Jurors in the Jackson family lawsuit against AEG Live defended their decision Wednesday to side with the international concert promoter in the $1.5 billion case.
“We reached a verdict that we know not everybody is gonna agree with. But the decision was reached after very careful consideration of five months of testimony, thousands of documents and, of course, the guidance of the court,” Gregg Barden, juror No. 6, told reporters outside Los Angeles County Superior Court.
The six men and six women of the jury spoke with reporters outside Los Angeles Superior Court after the verdict was read.
Jurors were tasked with answering a 16-item questionnaire to determine whether AEG was negligent in hiring Dr. Conrad Murray, who is serving a four-year prison term for the involuntary manslaughter of Michael Jackson.
If they responded "no" to any of the first five questions, their verdict would be sealed in favor of the promoter.
After two days of deliberations, jurors decided that AEG did hire Murray but that the doctor was not "unfit or incompetent to perform the work for which he was hired."
“Now, that doesn’t mean we felt he was ethical and maybe had the word ‘ethical’ been in the question, it could’ve been a different outcome,” Barden said.
Barden repeatedly referred to the questions, calling them “confusing” and saying the group wrangled with the language.
“There were several votes taken, minds were changed more than once,” Barden said.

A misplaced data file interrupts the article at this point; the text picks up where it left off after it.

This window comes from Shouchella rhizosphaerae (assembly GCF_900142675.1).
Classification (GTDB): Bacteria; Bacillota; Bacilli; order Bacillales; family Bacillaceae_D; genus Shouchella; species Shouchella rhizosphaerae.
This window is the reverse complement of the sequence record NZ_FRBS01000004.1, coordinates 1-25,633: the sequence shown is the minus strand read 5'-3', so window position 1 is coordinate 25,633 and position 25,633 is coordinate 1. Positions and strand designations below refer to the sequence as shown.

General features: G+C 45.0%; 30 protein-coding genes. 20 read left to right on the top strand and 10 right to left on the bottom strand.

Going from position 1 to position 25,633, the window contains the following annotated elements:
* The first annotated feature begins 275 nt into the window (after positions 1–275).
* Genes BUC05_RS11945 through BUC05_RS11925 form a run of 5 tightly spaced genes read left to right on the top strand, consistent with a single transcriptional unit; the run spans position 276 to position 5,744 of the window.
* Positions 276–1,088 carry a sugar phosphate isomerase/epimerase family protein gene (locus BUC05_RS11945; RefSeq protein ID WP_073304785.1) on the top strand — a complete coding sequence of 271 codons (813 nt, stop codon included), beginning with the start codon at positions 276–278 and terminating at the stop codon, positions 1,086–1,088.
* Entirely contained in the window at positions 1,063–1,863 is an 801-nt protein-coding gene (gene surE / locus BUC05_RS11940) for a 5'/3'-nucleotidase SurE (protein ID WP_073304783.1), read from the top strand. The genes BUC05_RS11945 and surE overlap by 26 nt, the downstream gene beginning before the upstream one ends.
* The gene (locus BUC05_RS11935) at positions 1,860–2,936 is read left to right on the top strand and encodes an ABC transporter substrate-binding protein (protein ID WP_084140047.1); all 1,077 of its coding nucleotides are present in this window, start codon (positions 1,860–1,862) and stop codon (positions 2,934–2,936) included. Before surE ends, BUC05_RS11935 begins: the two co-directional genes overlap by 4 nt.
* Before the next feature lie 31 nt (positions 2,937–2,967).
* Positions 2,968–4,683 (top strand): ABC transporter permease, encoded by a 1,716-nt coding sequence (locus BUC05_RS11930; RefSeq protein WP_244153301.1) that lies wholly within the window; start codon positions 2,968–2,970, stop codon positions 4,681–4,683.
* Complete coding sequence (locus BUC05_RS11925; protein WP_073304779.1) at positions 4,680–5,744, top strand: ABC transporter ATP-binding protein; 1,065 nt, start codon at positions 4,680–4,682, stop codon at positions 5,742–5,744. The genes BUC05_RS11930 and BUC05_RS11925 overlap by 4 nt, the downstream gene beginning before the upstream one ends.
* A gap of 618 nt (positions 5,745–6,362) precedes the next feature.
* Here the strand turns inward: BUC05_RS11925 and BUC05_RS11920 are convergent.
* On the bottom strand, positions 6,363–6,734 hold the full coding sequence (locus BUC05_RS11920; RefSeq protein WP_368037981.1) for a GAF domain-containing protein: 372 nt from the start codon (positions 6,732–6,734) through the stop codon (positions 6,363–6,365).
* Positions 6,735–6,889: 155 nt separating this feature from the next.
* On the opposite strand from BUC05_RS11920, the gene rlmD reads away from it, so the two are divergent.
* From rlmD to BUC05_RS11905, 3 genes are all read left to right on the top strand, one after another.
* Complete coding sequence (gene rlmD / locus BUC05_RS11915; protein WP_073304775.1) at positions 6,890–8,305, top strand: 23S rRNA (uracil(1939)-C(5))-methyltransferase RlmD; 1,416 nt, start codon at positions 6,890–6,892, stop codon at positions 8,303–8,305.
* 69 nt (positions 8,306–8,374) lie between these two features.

After three or four votes, the jury decided unanimously that AEG hired Murray. They decided 10-2 that the doctor was not unfit to do the job for which he was hired. They needed nine votes to carry.
“In the end, (Murray) was very unethical,” Barden said. “He did something he shouldn’t have done. But again, if you read the question, it didn’t refer to – it referred to the job that he had to do, what he was hired for.”
The juror cited Murray’s medical license and graduation from an accredited college as evidence he was capable of performing the duties of a general practitioner.
Another juror said Jackson’s star status made it nearly impossible for concert promoters to know details about his health.
“Michael Jackson was pretty used to getting his own way,” Kevin Smith, juror No. 9, said of the King of Pop’s nightly propofol injections.
“How could AEG have done anything about it when they were kept in the dark?” Smith added.
Jackson's mother, Katherine Jackson, filed the negligence case against AEG Live, promoter of Jackson's "This Is It" tour, in 2010.
Jackson died in 2009 at age 50 and is survived by three children.
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